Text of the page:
In a world where the volume of data being captured increases exponentially every waking hour, the opportunities to use data insights to create the next generation of products are everywhere.
But why is it so difficult for designers, product teams and entire organisations to even get started? Our new report outlines the barriers to data-driven design and how you can overcome them.
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At Portable, we’ve been designing products and services for over a decade. In that time we have witnessed the world of design grow and redefine itself through the introduction of digital design as a new field. There’s been an awakening among designers as to the role we can play in shaping systems and services. Through this period, we have experienced every type of client you could possibly encounter, and seen the impact that leaders can have on design outcomes at any stage of product or service development.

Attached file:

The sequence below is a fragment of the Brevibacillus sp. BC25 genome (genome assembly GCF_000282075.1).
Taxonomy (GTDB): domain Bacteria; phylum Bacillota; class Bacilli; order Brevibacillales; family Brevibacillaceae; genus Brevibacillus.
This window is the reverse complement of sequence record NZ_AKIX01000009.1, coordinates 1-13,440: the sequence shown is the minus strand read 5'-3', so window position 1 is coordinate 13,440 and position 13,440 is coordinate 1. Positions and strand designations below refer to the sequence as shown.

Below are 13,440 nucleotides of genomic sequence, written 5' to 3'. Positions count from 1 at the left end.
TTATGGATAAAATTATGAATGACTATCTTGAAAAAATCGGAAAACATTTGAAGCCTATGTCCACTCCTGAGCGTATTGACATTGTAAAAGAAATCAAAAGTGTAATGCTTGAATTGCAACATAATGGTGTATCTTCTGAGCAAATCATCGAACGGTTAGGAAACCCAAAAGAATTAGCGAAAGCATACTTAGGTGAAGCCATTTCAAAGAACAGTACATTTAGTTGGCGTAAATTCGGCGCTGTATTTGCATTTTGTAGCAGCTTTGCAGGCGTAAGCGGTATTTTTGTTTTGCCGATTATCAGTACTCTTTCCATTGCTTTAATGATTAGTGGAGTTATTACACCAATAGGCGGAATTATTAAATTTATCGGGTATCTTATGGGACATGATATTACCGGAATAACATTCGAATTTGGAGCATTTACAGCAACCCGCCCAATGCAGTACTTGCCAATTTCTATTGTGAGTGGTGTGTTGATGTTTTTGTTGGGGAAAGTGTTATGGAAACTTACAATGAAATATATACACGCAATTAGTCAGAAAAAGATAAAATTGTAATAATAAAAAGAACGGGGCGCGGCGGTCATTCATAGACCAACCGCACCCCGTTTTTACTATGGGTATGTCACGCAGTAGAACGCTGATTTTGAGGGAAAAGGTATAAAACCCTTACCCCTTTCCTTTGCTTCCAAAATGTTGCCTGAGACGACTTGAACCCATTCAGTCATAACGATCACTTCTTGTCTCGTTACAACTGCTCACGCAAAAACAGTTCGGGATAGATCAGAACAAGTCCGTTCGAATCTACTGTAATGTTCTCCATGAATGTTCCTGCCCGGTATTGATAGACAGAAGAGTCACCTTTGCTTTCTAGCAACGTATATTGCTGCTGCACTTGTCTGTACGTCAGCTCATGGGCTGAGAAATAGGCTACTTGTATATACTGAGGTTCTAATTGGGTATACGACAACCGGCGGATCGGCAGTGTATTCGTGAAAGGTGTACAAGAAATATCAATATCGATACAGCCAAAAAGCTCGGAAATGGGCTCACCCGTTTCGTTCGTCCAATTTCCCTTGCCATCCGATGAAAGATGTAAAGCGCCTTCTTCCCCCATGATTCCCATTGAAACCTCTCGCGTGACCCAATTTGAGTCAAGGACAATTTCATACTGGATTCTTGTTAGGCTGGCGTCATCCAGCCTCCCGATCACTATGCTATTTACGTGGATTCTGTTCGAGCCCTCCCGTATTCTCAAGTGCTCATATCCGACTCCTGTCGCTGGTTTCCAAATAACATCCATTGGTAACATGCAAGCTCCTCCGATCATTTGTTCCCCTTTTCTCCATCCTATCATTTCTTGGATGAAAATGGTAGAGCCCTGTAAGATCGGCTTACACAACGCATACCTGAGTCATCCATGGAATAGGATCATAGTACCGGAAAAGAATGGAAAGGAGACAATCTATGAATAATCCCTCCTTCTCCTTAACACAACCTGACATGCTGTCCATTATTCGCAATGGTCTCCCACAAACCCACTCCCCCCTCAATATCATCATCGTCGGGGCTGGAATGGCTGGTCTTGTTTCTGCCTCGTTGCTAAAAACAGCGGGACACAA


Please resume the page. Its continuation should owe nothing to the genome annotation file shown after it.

We believe in human-centred design. We know that when applied correctly, human-centred design processes achieve incredible results. However, if an organisation is unable to effectively and efficiently practice design thinking, then either the company is broken and in need of changing its culture, structures and methodology (no small task for many of the large orgs we work with) or we as designers should explore new ways to get better outcomes and move the practice forward.
A few years ago, we took a time-out from using a strict human-centered design approach as a guiding principle for how to design complex systems and challenged ourselves to experiment with other methods of discovery, design and delivery. We were able to do this internally on a few of the projects and products that exist within Portable, then we were fortunate to have the blessing from a couple of forward-thinking (but traditionally behemoth) organisations to trial our ideas in the real world.
Where we landed, after multiple iterations, is at a place, or rather a methodology, that we’re calling a 'data-driven approach' to design. Think of it as a human-centred design process that brings quantitative data to the forefront of every decision and pushes design teams to think less on their feet and instead more in a way that constantly responds to data.